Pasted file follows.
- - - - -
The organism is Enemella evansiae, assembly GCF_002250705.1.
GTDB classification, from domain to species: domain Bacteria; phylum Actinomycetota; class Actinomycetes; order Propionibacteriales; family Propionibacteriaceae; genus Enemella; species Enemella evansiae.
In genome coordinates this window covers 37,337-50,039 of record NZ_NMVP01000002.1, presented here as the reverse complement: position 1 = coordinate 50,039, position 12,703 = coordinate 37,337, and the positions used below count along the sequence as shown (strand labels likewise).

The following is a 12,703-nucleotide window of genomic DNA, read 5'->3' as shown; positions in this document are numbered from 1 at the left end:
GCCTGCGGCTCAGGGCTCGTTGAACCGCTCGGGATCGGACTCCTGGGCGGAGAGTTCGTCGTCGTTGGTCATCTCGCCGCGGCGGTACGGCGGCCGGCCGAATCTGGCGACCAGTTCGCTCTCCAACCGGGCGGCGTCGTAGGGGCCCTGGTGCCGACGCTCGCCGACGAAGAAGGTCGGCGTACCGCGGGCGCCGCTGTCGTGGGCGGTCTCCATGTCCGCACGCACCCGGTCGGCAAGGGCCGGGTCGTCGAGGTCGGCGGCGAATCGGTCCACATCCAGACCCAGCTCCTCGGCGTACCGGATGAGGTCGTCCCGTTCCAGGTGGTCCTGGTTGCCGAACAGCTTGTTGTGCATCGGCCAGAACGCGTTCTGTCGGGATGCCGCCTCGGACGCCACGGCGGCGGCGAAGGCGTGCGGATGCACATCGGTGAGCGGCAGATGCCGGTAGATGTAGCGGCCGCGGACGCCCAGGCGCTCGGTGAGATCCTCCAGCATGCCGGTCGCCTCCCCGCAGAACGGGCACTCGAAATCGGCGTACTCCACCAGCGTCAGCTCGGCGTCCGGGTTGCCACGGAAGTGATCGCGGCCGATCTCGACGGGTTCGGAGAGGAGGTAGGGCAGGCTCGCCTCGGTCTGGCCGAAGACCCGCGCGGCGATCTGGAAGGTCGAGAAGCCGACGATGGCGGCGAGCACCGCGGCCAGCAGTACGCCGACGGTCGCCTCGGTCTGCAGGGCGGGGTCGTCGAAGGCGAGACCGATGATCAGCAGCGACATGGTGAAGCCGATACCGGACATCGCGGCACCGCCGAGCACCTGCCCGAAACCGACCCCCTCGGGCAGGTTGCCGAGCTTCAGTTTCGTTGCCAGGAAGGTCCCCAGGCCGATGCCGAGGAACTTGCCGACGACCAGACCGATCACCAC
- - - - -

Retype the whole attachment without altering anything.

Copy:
The organism is Enemella evansiae, assembly GCF_002250705.1.
GTDB classification, from domain to species: domain Bacteria; phylum Actinomycetota; class Actinomycetes; order Propionibacteriales; family Propionibacteriaceae; genus Enemella; species Enemella evansiae.
In genome coordinates this window covers 37,337-50,039 of record NZ_NMVP01000002.1, presented here as the reverse complement: position 1 = coordinate 50,039, position 12,703 = coordinate 37,337, and the positions used below count along the sequence as shown (strand labels likewise).

The following is a 12,703-nucleotide window of genomic DNA, read 5'->3' as shown; positions in this document are numbered from 1 at the left end:
GCCTGCGGCTCAGGGCTCGTTGAACCGCTCGGGATCGGACTCCTGGGCGGAGAGTTCGTCGTCGTTGGTCATCTCGCCGCGGCGGTACGGCGGCCGGCCGAATCTGGCGACCAGTTCGCTCTCCAACCGGGCGGCGTCGTAGGGGCCCTGGTGCCGACGCTCGCCGACGAAGAAGGTCGGCGTACCGCGGGCGCCGCTGTCGTGGGCGGTCTCCATGTCCGCACGCACCCGGTCGGCAAGGGCCGGGTCGTCGAGGTCGGCGGCGAATCGGTCCACATCCAGACCCAGCTCCTCGGCGTACCGGATGAGGTCGTCCCGTTCCAGGTGGTCCTGGTTGCCGAACAGCTTGTTGTGCATCGGCCAGAACGCGTTCTGTCGGGATGCCGCCTCGGACGCCACGGCGGCGGCGAAGGCGTGCGGATGCACATCGGTGAGCGGCAGATGCCGGTAGATGTAGCGGCCGCGGACGCCCAGGCGCTCGGTGAGATCCTCCAGCATGCCGGTCGCCTCCCCGCAGAACGGGCACTCGAAATCGGCGTACTCCACCAGCGTCAGCTCGGCGTCCGGGTTGCCACGGAAGTGATCGCGGCCGATCTCGACGGGTTCGGAGAGGAGGTAGGGCAGGCTCGCCTCGGTCTGGCCGAAGACCCGCGCGGCGATCTGGAAGGTCGAGAAGCCGACGATGGCGGCGAGCACCGCGGCCAGCAGTACGCCGACGGTCGCCTCGGTCTGCAGGGCGGGGTCGTCGAAGGCGAGACCGATGATCAGCAGCGACATGGTGAAGCCGATACCGGACATCGCGGCACCGCCGAGCACCTGCCCGAAACCGACCCCCTCGGGCAGGTTGCCGAGCTTCAGTTTCGTTGCCAGGAAGGTCCCCAGGCCGATGCCGAGGAACTTGCCGACGACCAGACCGATCACCAC